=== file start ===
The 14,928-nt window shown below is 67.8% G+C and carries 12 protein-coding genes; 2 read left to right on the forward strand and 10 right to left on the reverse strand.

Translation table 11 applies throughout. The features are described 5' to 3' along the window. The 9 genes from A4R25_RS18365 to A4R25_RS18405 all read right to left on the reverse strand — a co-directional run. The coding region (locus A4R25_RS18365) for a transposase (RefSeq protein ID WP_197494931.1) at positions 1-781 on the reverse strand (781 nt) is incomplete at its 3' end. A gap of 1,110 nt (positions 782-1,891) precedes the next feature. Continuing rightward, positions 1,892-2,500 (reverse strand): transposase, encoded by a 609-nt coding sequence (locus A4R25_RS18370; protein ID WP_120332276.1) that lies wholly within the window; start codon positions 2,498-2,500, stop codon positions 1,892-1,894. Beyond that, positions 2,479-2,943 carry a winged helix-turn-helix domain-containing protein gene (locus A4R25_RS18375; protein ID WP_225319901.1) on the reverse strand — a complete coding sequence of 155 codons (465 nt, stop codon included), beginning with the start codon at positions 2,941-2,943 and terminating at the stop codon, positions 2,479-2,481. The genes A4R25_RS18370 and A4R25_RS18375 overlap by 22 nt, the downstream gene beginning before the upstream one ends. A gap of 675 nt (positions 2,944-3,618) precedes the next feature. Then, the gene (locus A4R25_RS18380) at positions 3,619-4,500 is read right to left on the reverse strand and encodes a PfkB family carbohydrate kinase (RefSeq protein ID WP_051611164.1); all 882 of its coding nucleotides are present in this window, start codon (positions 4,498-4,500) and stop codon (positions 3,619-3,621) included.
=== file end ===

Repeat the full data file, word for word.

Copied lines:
The 14,928-nt window shown below is 67.8% G+C and carries 12 protein-coding genes; 2 read left to right on the forward strand and 10 right to left on the reverse strand.

Translation table 11 applies throughout. The features are described 5' to 3' along the window. The 9 genes from A4R25_RS18365 to A4R25_RS18405 all read right to left on the reverse strand — a co-directional run. The coding region (locus A4R25_RS18365) for a transposase (RefSeq protein ID WP_197494931.1) at positions 1-781 on the reverse strand (781 nt) is incomplete at its 3' end. A gap of 1,110 nt (positions 782-1,891) precedes the next feature. Continuing rightward, positions 1,892-2,500 (reverse strand): transposase, encoded by a 609-nt coding sequence (locus A4R25_RS18370; protein ID WP_120332276.1) that lies wholly within the window; start codon positions 2,498-2,500, stop codon positions 1,892-1,894. Beyond that, positions 2,479-2,943 carry a winged helix-turn-helix domain-containing protein gene (locus A4R25_RS18375; protein ID WP_225319901.1) on the reverse strand — a complete coding sequence of 155 codons (465 nt, stop codon included), beginning with the start codon at positions 2,941-2,943 and terminating at the stop codon, positions 2,479-2,481. The genes A4R25_RS18370 and A4R25_RS18375 overlap by 22 nt, the downstream gene beginning before the upstream one ends. A gap of 675 nt (positions 2,944-3,618) precedes the next feature. Then, the gene (locus A4R25_RS18380) at positions 3,619-4,500 is read right to left on the reverse strand and encodes a PfkB family carbohydrate kinase (RefSeq protein ID WP_051611164.1); all 882 of its coding nucleotides are present in this window, start codon (positions 4,498-4,500) and stop codon (positions 3,619-3,621) included.